Malaria drug AQ-13 shows promise in test against established treatment
An experimental malaria drug called AQ-13 compared well with an established combination treatment in a non-inferiority trial in Malian men with non-severe malaria, according to a report yesterday in The Lancet Infectious Diseases.
AQ-13 is one of a class of compounds called 4-aminoquinolines with modified side chains, which are active against resistant malaria parasites, the report says. Chloroquine was used to treat Plasmodia falciparum malaria until resistant strains emerged more than 50 years ago.
In the randomized trial, 66 men in two areas of Mali who had uncomplicated malaria were randomly assigned to receive either artemether plus lumefantrine or AQ-13 for 3 days and then were monitored for clearance of the infection and adverse events for several weeks.
All participants had clearance of asexual parasites by the end of the first week, and there were no serious adverse events in either group. A total of 453 less-severe adverse events were reported, with 214 in the combination treatment group and 239 in the AQ-13 group. Two members of the combination treatment group had recurrence of their infections.
In the per-protocol analysis, the cure rates were similar for the two groups: 28 of 28 (100%) for AQ-13 and 31 of 33 (93.9%) for artemether plus lumefantrine. AQ-13 therefore met the preset non-inferiority criterion.
In the intention-to-treat analysis, the cure proportions were 28 of 33 (84.8%) for AQ-13 and 31 of 33 (93.9%) for the combination treatment. By this measure, AQ-13 failed to show non-inferiority, but the authors attributed this to the fact that two AQ-13 recipients dropped out and three others were lost to follow-up. They noted that there were no treatment failures with AQ-13.
The authors said their results indicate that the safety and efficacy of AQ-13 for uncomplicated malaria are similar to those of artemether plus lumefantrine in Malian men. "However," they added, "because semi-immune participants, such as those included in our study, might clear parasites resistant to the drugs being tested, additional studies in non-immune individuals, such as children, are needed before deciding whether to recommend the widespread use of aminoquinolines such as AQ-13."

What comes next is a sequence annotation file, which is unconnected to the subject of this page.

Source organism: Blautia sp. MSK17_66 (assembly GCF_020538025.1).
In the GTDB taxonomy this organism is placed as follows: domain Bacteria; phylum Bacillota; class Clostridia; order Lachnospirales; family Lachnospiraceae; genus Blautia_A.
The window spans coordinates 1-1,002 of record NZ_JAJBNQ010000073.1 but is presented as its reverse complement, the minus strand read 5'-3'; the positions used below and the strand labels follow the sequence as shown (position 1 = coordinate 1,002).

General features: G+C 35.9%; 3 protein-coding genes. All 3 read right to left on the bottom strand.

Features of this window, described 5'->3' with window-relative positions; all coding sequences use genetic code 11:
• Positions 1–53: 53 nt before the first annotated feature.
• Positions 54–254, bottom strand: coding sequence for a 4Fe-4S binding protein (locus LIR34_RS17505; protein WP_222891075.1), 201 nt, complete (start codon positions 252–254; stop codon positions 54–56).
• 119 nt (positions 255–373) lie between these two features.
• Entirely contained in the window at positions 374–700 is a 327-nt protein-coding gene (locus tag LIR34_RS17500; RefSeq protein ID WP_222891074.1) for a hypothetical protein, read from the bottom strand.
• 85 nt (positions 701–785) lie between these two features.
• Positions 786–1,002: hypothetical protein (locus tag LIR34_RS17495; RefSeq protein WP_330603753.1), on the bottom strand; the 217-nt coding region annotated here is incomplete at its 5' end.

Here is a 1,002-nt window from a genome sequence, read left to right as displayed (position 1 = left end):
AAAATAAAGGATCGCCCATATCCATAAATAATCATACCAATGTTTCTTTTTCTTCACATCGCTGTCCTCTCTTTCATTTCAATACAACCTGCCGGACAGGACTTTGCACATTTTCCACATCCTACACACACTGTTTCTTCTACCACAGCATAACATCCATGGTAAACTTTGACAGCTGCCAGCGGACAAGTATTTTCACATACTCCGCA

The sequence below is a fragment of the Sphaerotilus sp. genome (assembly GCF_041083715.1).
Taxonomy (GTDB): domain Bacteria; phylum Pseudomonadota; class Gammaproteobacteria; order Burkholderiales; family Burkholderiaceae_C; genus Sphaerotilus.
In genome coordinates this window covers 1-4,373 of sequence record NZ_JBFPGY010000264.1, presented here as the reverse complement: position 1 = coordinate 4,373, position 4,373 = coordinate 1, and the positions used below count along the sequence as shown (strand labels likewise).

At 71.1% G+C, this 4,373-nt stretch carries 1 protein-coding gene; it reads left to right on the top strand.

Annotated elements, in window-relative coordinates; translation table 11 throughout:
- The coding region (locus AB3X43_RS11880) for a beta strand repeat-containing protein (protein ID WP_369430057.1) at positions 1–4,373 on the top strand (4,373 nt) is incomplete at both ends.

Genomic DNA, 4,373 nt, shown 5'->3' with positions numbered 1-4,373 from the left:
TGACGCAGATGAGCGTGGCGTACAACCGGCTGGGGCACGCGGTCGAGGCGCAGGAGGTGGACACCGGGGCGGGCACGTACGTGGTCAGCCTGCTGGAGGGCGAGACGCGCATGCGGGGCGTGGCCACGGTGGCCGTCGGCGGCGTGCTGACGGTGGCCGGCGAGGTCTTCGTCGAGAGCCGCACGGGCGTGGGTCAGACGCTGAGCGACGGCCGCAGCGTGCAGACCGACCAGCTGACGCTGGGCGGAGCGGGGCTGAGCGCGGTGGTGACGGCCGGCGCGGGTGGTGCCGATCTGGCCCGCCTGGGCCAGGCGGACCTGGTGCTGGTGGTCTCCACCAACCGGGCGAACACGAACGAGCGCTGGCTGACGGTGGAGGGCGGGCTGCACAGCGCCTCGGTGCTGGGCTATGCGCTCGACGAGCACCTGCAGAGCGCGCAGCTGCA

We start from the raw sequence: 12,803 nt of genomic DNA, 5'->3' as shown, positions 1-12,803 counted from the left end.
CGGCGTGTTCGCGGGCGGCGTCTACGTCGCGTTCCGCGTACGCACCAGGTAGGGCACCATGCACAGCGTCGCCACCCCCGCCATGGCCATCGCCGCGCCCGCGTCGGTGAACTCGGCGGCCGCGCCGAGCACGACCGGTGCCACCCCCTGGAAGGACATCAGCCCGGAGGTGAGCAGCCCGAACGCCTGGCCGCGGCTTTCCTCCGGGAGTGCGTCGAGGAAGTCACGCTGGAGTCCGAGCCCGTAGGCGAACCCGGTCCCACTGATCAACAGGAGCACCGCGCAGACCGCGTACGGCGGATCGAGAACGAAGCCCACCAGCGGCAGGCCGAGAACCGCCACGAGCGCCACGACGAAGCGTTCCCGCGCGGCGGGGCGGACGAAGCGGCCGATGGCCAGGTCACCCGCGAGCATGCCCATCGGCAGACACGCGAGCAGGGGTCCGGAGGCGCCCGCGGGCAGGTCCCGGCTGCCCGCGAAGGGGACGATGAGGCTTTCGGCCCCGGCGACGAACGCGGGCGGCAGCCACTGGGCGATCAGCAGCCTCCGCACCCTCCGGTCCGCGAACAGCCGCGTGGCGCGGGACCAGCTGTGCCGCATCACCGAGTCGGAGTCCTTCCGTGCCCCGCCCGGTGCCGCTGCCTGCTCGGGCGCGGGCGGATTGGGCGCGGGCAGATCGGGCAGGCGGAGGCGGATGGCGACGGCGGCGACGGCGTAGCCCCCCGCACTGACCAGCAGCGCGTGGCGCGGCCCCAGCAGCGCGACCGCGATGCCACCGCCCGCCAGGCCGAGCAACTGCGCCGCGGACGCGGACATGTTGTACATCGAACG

In a Tulane University press release, senior author Donald Krogstad, MD, called the trial "extraordinarily encouraging," adding, "Compared to the current first-line recommendation for treatment of malaria, the new drug comes out very well." He is a professor of tropical medicine at Tulane's School of Public Health and Tropical Medicine.
Sep 12 Lancet Infect Dis report
Sep 12 Tulane press release
Related Sep 12 Lancet Infect Dis commentary
Annual report: Global Fund efforts saved 22 million lives in 15 years
Programs supported by the Global Fund to Fight AIDS, Tuberculosis and Malaria have saved 22 million lives since 2002, according to a Global Fund annual report released today.
In addition to the estimated 22 million lives saved, the report estimates that that Global Fund efforts have led to a decline by a third in the number of people dying from HIV, tuberculosis (TB), and malaria in countries where the Global Fund invests; 11 million people on antiretroviral therapy for HIV (more than half the global total); 17.4 million people received TB treatment; and 795 million mosquito nets distributed through malaria programs.
As a result of prevention and control interventions in more than 100 countries, the Global Fund's target of averting 140 million to180 million infections by the end of 2016 was met in 2015. Malaria saw a 50% drop in global deaths from 2000 to 2015, and the number of malaria cases treated through Global Fund–supported programs rose 15% in 2016 alone, to reach a cumulative total of 668 million by the end of last year.
Through 2016, the Global Fund spent $32.6 billion to support programs for HIV, TB and malaria. In addition, countries have committed an additional $6 billion to their health programs for 2015 through 2017 compared with 2012 through 2014, a 41% increase, the report said.
"Investing in global health is a highly cost effective way to achieve greater security and stability, to protect communities worldwide from infectious disease and to halt emerging health threats," said Marijke Wijnroks, Interim Executive Director of the Global Fund. "This report highlights outstanding achievements, and also how much more there is to do."
Sep 13 Global Fund news release
Sep 13 full report
Sep 13 summary of findings